afferent

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Related to afferent nervous system: afferent pathway

afferent

 [af´er-ent]
1. conveying toward a center; called also centripetal. See also efferent and corticipetal.
2. something that so conducts, as an afferent fiber or nerve.
afferent loop syndrome chronic partial obstruction of the proximal loop (duodenum and jejunum) after gastrojejunostomy, resulting in duodenal distention, pain, and nausea following ingestion of food.

af·fer·ent

(af'ĕr-ĕnt), Do not confuse this word with efferent. Avoid the mispronunciation ā'fe-rent, sometimes adopted to emphasize the contrast with efferent.
Inflowing; conducting toward a center, denoting certain arteries, veins, lymphatics, and nerves. Opposite of efferent.
Synonym(s): centripetal (1) , esodic
[L. afferens, fr. af-fero, to bring to]

afferent

/af·fer·ent/ (af´er-ent)
1. conveying toward a center.
2. something that so conducts, such as a fiber or nerve.

afferent

(ăf′ər-ənt)
adj.
Carrying inward to a central organ or section, as nerves that conduct impulses from the periphery of the body to the brain or spinal cord.

af′fer·ent·ly adv.

afferent

[af′ərənt]
Etymology: L, ad + ferre, to carry
proceeding toward a center, as applied to arteries, veins, lymphatic vessels, and nerves. Compare efferent.

Afferent

adjective Referring to the centripetal movement of blood or nerve impulses—e.g., through the veins toward the heart, or nerves to the brain.
noun A blood vessel or nerve that centripetally conveys flow or an impulse.

afferent

adjective
1. Conveying or transmitting.
2. Referring to the movement of blood or nerve impulses centrally–eg, through vessels toward the heart, or nerves to the brain, Cf Efferent.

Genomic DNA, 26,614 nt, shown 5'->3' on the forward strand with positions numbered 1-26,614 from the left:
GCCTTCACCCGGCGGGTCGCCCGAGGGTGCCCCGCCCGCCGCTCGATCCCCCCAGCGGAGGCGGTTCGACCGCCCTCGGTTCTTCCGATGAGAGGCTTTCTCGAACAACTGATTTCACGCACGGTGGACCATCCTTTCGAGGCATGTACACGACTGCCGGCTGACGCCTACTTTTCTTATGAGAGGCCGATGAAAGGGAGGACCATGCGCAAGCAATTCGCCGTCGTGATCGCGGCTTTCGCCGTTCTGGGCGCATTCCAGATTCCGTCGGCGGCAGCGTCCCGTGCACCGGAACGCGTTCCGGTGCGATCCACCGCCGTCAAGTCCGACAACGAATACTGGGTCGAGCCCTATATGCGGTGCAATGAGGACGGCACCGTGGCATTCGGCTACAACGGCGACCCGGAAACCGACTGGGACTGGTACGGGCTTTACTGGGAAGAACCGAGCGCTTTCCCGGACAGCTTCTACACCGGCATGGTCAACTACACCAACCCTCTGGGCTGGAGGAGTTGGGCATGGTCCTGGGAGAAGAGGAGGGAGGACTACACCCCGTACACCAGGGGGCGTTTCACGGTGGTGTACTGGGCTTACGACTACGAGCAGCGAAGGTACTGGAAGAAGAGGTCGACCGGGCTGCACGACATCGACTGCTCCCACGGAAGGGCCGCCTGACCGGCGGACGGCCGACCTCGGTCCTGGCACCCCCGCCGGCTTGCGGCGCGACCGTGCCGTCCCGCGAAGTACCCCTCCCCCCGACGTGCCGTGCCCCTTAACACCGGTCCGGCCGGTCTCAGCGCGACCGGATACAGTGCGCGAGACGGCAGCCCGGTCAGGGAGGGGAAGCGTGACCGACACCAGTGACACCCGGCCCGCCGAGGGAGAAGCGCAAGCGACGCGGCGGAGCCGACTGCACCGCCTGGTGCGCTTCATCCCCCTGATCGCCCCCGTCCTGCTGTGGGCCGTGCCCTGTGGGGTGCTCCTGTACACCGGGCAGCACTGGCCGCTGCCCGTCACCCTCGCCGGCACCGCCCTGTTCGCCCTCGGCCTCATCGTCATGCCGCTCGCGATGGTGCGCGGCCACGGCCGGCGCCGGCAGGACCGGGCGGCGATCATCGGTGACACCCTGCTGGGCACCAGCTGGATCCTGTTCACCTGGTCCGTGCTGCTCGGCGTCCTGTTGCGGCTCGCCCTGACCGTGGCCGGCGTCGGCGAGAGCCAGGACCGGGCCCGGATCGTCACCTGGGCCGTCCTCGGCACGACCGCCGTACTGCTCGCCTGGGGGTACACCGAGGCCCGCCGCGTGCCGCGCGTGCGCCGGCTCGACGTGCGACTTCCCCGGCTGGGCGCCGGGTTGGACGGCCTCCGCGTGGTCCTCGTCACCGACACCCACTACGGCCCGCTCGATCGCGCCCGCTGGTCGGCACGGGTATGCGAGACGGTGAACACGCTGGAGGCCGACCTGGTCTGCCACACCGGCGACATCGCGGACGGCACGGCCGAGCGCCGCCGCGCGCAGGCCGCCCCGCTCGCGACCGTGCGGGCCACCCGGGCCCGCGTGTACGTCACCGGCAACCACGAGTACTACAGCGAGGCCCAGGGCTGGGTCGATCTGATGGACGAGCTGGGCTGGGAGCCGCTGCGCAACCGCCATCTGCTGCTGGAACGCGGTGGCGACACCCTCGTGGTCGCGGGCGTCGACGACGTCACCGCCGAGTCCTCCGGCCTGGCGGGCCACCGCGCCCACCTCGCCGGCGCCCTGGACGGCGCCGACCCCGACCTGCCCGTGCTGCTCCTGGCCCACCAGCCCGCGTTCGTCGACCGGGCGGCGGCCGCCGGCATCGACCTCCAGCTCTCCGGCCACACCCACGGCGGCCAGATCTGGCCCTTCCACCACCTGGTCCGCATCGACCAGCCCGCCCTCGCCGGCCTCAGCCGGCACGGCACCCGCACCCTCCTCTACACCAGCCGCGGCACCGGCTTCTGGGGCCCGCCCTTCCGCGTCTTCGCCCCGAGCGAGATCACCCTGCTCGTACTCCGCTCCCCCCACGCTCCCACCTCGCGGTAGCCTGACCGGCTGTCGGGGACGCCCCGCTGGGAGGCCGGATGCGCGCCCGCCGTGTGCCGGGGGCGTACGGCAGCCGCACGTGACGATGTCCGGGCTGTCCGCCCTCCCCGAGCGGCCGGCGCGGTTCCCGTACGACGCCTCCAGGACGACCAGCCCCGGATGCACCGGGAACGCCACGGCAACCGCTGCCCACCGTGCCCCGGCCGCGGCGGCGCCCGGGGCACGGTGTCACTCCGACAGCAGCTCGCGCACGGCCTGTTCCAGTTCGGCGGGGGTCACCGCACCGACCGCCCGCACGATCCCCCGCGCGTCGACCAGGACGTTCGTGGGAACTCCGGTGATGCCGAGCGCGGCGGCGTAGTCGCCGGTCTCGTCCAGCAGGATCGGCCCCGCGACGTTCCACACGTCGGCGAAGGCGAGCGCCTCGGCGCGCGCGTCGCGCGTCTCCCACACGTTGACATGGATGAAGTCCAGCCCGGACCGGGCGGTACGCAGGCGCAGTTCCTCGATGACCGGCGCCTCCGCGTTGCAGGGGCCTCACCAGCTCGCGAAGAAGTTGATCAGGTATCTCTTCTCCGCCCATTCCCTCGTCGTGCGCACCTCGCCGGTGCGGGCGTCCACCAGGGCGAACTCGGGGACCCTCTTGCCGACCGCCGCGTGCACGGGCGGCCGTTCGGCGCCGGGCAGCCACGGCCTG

af·fer·ent

(af'ĕr-ĕnt)
Inflowing; conducting toward a center, denoting certain arteries, veins, lymphatics, and nerves. Opposite of efferent
Synonym(s): centripetal (1) .
[L. afferens, fr. af-fero, to bring to]

afferent

Directed toward a central organ or part, as in the case of sensory nerves that carry impulses to the spinal cord and brain.

Afferent

Refers to peripheral nerves that transmit signals to the spinal cord and the brain. These nerves carry out sensory function.
Mentioned in: Peripheral Neuropathy

afferent

means 'going towards'. Describes nerves that carry impulses towards the central nervous system, or to relay stations outside it, from neural receptors (e.g. sensory nerves from the skin, those conveying proprioceptive information from muscles and joints or visceral afferents from internal organs). Also describes blood or lymph vessels in which flow is towards some point of reference, e.g. afferent arterioles to the glomeruli of the kidney. Opposite of efferent.

afferent 

Carrying from the periphery to the central or the main structure. See efferent.

af·fer·ent

(af'ĕr-ĕnt)
Inflowing; conducting toward a center. Opposite of efferent.
Synonym(s): centripetal (1) .
[L. afferens, fr. af-fero, to bring to]

afferent (af´ərənt),

adj conveying from a periphery to a center.
afferent impulse,
n an impulse that arises in the periphery and is carried into the central nervous system. An afferent nerve conducts the impulse from the site of origin to the central nervous system.
afferent nerves,
n.pl See nerves, afferent, in pulp. See also afferent impulse.
afferent nervous system,
n. the sensory nerves, a subdivision of the peripheral nervous system. Afferent nerves receive sensory input.

afferent

conducting toward a center or specific site of reference; incoming.

afferent arterioles
branches of the interlobular arteries of the kidney that supply the glomerular capillaries of the renal corpuscle.
afferent loop syndrome
chronic partial obstruction of the proximal loop (duodenum and jejunum) after gastrojejunostomy, resulting in duodenal distention, pain and nausea following ingestion of food.
afferent nerve
any nerve that transmits impulses from the periphery toward the central nervous system. See also neuron, afferent nerve fibers (below).
afferent nerve fibers
nerve fibers in the peripheral nervous system carrying information to the brain and spinal cord. Their cell bodies are in ganglia and their telodendria in the central nervous system.
afferent nervous activity
the number of afferent nerve fibers that are activated by the stimulus. This depends on the number of receptive fields that are included in the zone being stimulated.
afferent system
the collective sensory fibers from all parts of the body.

Patient discussion about afferent

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